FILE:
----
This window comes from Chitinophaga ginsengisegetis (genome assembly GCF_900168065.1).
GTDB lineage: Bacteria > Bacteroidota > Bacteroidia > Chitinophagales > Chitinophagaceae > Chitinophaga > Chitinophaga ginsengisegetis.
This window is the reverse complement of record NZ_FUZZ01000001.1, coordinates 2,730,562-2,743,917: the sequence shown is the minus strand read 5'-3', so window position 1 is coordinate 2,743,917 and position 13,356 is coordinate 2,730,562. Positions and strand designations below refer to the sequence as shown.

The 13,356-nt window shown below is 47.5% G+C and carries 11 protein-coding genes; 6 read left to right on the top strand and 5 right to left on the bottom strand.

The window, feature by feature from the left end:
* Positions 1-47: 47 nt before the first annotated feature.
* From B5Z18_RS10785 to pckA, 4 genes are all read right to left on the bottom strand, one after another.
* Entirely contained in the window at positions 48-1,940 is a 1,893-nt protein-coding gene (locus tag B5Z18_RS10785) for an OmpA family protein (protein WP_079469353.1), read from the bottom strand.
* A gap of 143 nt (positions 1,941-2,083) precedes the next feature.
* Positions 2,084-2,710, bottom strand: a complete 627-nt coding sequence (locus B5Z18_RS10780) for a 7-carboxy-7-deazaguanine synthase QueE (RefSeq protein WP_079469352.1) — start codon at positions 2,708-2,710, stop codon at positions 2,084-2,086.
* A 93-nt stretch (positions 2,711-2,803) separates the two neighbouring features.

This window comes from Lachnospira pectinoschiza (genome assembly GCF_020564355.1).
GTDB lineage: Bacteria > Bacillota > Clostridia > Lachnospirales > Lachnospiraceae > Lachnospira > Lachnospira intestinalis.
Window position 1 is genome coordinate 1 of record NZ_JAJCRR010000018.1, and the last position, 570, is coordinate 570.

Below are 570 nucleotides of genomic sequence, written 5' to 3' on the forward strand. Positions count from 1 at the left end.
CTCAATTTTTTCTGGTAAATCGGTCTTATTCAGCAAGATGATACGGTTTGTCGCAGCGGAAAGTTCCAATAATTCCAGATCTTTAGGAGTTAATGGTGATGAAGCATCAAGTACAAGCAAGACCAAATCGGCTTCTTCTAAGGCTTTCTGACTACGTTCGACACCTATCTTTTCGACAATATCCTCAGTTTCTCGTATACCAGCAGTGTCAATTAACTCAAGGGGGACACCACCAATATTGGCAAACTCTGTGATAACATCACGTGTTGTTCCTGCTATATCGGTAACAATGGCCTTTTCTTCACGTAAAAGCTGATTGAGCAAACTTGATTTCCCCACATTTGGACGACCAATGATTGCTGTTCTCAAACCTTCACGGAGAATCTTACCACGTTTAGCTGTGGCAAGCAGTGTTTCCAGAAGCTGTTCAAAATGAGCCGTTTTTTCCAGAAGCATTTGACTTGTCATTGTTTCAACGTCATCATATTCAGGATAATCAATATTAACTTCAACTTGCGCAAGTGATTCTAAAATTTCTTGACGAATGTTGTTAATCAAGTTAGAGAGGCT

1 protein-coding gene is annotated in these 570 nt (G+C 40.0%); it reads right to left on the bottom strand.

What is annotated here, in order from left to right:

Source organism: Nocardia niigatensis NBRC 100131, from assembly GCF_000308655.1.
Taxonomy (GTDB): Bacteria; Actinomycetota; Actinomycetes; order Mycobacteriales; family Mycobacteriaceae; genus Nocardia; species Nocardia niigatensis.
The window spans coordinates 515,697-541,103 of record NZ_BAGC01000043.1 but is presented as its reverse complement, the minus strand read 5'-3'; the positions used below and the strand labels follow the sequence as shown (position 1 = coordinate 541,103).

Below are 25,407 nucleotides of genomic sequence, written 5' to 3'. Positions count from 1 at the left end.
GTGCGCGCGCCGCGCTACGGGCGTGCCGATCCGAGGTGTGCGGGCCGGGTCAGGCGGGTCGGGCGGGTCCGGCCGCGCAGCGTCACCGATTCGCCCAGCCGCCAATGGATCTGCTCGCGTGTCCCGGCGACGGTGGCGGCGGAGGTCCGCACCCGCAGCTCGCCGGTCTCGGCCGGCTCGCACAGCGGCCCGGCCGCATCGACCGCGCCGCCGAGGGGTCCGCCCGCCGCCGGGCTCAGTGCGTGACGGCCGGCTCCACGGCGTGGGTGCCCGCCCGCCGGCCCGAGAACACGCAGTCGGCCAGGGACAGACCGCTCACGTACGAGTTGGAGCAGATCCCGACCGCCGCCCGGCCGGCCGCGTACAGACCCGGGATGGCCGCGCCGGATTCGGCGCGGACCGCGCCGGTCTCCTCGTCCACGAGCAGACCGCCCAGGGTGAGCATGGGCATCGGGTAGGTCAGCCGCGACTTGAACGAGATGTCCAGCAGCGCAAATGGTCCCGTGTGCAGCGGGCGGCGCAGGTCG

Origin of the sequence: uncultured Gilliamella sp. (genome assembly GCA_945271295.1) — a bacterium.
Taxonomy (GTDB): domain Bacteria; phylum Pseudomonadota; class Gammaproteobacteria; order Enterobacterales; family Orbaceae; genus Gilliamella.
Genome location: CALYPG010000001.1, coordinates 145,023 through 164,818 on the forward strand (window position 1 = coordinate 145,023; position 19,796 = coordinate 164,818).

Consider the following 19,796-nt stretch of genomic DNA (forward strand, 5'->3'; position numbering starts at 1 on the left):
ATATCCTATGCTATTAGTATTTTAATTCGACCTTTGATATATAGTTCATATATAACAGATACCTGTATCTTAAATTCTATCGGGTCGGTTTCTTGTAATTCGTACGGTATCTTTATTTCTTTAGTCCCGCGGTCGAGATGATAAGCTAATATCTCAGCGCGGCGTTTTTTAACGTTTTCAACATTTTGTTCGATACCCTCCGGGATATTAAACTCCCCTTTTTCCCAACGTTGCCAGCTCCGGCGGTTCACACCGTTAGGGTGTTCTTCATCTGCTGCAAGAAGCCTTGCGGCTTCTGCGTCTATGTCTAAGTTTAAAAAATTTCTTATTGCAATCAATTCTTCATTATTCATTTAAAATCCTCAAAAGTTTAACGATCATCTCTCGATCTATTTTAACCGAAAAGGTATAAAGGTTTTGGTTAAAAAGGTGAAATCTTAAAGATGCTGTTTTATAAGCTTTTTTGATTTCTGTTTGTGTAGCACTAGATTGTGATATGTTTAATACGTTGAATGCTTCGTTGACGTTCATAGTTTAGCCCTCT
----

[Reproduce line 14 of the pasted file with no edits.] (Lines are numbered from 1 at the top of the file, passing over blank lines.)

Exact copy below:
Window position 1 is genome coordinate 1 of record NZ_JAJCRR010000018.1, and the last position, 570, is coordinate 570.